My connection towards art started around the age of five as result of watching my mother sew clothes for my brothers and me. My mother would sketch out the clothes on paper and within a few days we were wearing them. Without know it, this was also my first introduction to sculpture because the clothes my mother would draw started out on paper and I would watch her skillfully craft the material together as if she was creating a sculpture. I thought there was something magical in this process so I asked my mother for a pencil and some paper and I began to create images as my imagination ran wild.
I didn’t find clay, clay found me. This was the material I was searching for but it wasn’t until I reached high school and my art teacher Mr. Mike Shannon noticed that I had a natural feel for clay as a sculptor and he began entering my work in local high school art contest where I received many awards. I credit Mr. Shannon for helping me develop my creative voice as a beginning artist. Since then I have gone from having my first art showing in my parents’ backyard to exhibiting my works in some of the most prominent galleries and museums worldwide.
I am currently represented by Hearne Fine Art Gallery in Little Rock Arkansas and Joyce Gordon Gallery in Oakland California, I have with strong ties with The Creative House studio in Inglewood California. My works are included in many private collections including; The White House under former Deputy District Attorney James Thomas, Archbishop Desmond Tutu, The African American Museum & Library (Oakland, CA), Mosaic Templars Cultural Center (Little Rock, AR), Claremont Graduate University (Claremont, CA), Philander Smith College (Little Rock, AR), San Jose City College (San Jose, CA) California State University, Fresno (Fresno CA),Walt Disney Heritage Gallery at Epcot, (Orlando Florida) The Mus’ee Boribana Museum (Senegal, South Africa), Dr. Archie and Garbo Hearne, Advertising Mogul Carol H. Williams, Collectors and Philanthropists Bernard and Shirley Kinsey and Musician George Clinton.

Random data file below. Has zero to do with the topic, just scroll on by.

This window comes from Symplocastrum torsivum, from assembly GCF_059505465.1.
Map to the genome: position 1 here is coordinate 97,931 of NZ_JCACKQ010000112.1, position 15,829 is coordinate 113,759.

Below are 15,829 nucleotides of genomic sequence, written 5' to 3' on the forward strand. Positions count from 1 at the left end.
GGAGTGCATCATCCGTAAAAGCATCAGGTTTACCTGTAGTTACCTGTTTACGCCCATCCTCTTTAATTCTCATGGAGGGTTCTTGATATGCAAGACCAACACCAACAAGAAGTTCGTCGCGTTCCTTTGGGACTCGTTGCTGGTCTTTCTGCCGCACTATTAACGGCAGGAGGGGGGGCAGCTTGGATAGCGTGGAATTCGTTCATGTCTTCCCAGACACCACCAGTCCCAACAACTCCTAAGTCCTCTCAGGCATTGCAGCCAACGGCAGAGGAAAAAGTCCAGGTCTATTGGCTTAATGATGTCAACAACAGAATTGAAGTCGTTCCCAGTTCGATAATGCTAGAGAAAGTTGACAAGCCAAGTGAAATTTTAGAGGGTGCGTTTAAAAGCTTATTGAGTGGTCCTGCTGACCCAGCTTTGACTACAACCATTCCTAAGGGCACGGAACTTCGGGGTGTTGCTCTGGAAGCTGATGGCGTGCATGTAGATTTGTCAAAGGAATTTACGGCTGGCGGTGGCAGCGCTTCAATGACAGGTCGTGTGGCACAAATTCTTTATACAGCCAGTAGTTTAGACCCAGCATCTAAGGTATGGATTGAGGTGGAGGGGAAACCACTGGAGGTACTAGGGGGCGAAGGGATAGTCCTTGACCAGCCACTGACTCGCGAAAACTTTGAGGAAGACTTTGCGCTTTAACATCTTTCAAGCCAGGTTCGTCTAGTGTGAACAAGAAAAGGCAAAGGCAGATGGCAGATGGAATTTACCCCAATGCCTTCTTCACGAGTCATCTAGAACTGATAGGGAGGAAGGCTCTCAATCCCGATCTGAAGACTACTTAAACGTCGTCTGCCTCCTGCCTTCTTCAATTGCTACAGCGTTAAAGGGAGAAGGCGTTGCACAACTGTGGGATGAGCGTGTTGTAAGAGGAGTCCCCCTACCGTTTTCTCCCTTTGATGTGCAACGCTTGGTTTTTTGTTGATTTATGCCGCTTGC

My artistic works have been featured in numerous books, television, independent films, media publications. Some of the highlights include KTLA’s Good Day L.A., the film, “Let Clay Be Clay” by film maker Darryl McCane, and publication credits; 36 L.A. Artist: Photographs by Leopoldo Pena, Valentine New York Magazine, Collaborations two decades of African American Art, Hearne Fine Art Gallery, Ebony magazine, Essence magazine, and ‘O’ The Oprah Winfrey Magazine. I have lectured and facilitated workshops in museums, art galleries, colleges and schools throughout the country.
I have received countless awards in the field of art, but my greatest reward comes from sharing my lifelong creative visions to all viewers.
ART IS MY LEGACY!!!
Dr. Joseph & Bootsie Howard Gallery
The Howard Instrument Collection of the Watts Towers Arts Center is a permanent, revolving installation of musical instruments from around the world. It was assembled by Dr. Joseph H. Howard and donated to the Center in 1989. The collection at the Watts Towers Arts Center, about a quarter of Howard's total collection, consists of 144 instruments, the majority of which are non- western.